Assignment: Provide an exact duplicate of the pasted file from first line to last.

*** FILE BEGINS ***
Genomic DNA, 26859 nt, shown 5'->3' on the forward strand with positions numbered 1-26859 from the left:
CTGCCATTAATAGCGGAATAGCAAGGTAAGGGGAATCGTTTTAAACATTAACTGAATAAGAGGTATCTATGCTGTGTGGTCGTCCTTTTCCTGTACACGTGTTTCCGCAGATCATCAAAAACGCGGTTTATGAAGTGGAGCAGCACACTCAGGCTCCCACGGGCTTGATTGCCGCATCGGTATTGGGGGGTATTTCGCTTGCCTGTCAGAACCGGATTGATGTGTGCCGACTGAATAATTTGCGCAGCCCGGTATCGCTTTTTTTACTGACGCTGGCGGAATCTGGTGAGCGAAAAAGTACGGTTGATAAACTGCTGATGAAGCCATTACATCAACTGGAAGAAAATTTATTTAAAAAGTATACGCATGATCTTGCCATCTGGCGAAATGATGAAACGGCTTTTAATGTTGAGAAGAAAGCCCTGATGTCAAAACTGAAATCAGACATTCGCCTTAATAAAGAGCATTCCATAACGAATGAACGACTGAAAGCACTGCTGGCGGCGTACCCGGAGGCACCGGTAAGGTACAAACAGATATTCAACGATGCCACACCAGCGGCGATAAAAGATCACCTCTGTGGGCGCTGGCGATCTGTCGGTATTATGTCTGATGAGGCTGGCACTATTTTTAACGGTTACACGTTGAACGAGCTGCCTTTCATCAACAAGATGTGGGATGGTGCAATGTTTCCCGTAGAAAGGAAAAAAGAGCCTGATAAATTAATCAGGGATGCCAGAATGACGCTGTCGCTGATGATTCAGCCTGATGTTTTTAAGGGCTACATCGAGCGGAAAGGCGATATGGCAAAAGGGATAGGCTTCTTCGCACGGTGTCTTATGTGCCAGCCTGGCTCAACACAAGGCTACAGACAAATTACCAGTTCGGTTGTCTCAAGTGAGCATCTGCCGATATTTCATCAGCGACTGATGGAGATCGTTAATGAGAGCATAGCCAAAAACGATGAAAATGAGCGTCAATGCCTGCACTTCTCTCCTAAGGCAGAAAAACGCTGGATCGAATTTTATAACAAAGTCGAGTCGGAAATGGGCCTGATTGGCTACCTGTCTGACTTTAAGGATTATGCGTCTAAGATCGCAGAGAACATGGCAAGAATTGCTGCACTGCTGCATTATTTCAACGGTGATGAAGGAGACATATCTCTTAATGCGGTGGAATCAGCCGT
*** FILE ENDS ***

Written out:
Genomic DNA, 26859 nt, shown 5'->3' on the forward strand with positions numbered 1-26859 from the left:
CTGCCATTAATAGCGGAATAGCAAGGTAAGGGGAATCGTTTTAAACATTAACTGAATAAGAGGTATCTATGCTGTGTGGTCGTCCTTTTCCTGTACACGTGTTTCCGCAGATCATCAAAAACGCGGTTTATGAAGTGGAGCAGCACACTCAGGCTCCCACGGGCTTGATTGCCGCATCGGTATTGGGGGGTATTTCGCTTGCCTGTCAGAACCGGATTGATGTGTGCCGACTGAATAATTTGCGCAGCCCGGTATCGCTTTTTTTACTGACGCTGGCGGAATCTGGTGAGCGAAAAAGTACGGTTGATAAACTGCTGATGAAGCCATTACATCAACTGGAAGAAAATTTATTTAAAAAGTATACGCATGATCTTGCCATCTGGCGAAATGATGAAACGGCTTTTAATGTTGAGAAGAAAGCCCTGATGTCAAAACTGAAATCAGACATTCGCCTTAATAAAGAGCATTCCATAACGAATGAACGACTGAAAGCACTGCTGGCGGCGTACCCGGAGGCACCGGTAAGGTACAAACAGATATTCAACGATGCCACACCAGCGGCGATAAAAGATCACCTCTGTGGGCGCTGGCGATCTGTCGGTATTATGTCTGATGAGGCTGGCACTATTTTTAACGGTTACACGTTGAACGAGCTGCCTTTCATCAACAAGATGTGGGATGGTGCAATGTTTCCCGTAGAAAGGAAAAAAGAGCCTGATAAATTAATCAGGGATGCCAGAATGACGCTGTCGCTGATGATTCAGCCTGATGTTTTTAAGGGCTACATCGAGCGGAAAGGCGATATGGCAAAAGGGATAGGCTTCTTCGCACGGTGTCTTATGTGCCAGCCTGGCTCAACACAAGGCTACAGACAAATTACCAGTTCGGTTGTCTCAAGTGAGCATCTGCCGATATTTCATCAGCGACTGATGGAGATCGTTAATGAGAGCATAGCCAAAAACGATGAAAATGAGCGTCAATGCCTGCACTTCTCTCCTAAGGCAGAAAAACGCTGGATCGAATTTTATAACAAAGTCGAGTCGGAAATGGGCCTGATTGGCTACCTGTCTGACTTTAAGGATTATGCGTCTAAGATCGCAGAGAACATGGCAAGAATTGCTGCACTGCTGCATTATTTCAACGGTGATGAAGGAGACATATCTCTTAATGCGGTGGAATCAGCCGT